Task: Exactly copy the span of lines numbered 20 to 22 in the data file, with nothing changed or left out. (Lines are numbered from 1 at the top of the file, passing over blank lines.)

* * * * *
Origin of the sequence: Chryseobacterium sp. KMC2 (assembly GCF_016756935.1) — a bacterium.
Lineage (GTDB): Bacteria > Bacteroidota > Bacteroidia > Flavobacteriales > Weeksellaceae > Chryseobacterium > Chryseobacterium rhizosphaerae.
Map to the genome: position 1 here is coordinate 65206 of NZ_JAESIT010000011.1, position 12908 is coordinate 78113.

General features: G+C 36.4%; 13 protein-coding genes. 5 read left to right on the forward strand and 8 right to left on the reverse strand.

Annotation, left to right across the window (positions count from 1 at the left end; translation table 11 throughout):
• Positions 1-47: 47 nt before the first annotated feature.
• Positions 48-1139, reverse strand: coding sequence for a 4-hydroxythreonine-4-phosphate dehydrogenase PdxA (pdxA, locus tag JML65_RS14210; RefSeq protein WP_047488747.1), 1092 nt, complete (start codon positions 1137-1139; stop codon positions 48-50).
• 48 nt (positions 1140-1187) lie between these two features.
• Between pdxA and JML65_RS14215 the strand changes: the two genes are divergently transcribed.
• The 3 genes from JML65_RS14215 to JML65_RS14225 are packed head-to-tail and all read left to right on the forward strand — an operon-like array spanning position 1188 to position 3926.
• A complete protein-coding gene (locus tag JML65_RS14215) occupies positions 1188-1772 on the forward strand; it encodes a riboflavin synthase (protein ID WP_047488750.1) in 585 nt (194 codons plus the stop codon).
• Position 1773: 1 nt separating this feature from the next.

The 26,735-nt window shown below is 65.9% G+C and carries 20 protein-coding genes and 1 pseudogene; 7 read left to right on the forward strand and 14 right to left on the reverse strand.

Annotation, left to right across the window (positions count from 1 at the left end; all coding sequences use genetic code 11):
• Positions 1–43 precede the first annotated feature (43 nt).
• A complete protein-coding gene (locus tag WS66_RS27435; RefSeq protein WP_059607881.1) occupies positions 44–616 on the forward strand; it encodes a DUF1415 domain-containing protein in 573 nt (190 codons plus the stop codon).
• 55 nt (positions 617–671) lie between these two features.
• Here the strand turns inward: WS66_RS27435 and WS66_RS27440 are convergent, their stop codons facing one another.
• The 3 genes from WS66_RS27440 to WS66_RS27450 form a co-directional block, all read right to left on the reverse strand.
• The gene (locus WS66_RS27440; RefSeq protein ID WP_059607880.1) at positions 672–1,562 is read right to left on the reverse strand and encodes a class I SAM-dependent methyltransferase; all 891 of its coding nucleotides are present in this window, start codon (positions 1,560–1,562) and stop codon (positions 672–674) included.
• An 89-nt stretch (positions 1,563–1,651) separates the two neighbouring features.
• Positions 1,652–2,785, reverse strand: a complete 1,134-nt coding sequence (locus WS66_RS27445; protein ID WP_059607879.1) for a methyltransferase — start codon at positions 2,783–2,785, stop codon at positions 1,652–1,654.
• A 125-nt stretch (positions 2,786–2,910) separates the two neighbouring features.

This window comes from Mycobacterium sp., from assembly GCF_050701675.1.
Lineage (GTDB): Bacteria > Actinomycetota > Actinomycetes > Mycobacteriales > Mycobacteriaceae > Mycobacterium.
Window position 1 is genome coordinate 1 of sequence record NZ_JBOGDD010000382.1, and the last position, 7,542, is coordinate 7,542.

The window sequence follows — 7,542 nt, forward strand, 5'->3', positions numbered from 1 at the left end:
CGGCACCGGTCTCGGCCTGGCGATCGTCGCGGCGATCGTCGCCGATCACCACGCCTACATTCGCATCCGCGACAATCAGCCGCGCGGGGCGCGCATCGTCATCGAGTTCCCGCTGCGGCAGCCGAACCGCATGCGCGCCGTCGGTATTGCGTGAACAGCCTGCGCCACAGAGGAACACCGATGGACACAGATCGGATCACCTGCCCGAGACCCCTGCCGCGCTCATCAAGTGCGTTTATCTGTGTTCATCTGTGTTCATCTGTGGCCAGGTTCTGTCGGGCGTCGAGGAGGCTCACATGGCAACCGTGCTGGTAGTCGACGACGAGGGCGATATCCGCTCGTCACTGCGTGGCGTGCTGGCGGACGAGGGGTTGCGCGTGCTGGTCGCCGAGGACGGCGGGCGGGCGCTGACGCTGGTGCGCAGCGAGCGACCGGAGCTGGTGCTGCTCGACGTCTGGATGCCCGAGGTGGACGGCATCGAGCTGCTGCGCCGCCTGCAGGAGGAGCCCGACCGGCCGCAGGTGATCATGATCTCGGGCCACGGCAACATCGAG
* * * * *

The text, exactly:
• The gene (locus WS66_RS27440; RefSeq protein ID WP_059607880.1) at positions 672–1,562 is read right to left on the reverse strand and encodes a class I SAM-dependent methyltransferase; all 891 of its coding nucleotides are present in this window, start codon (positions 1,560–1,562) and stop codon (positions 672–674) included.
• An 89-nt stretch (positions 1,563–1,651) separates the two neighbouring features.
• Positions 1,652–2,785, reverse strand: a complete 1,134-nt coding sequence (locus WS66_RS27445; protein ID WP_059607879.1) for a methyltransferase — start codon at positions 2,783–2,785, stop codon at positions 1,652–1,654.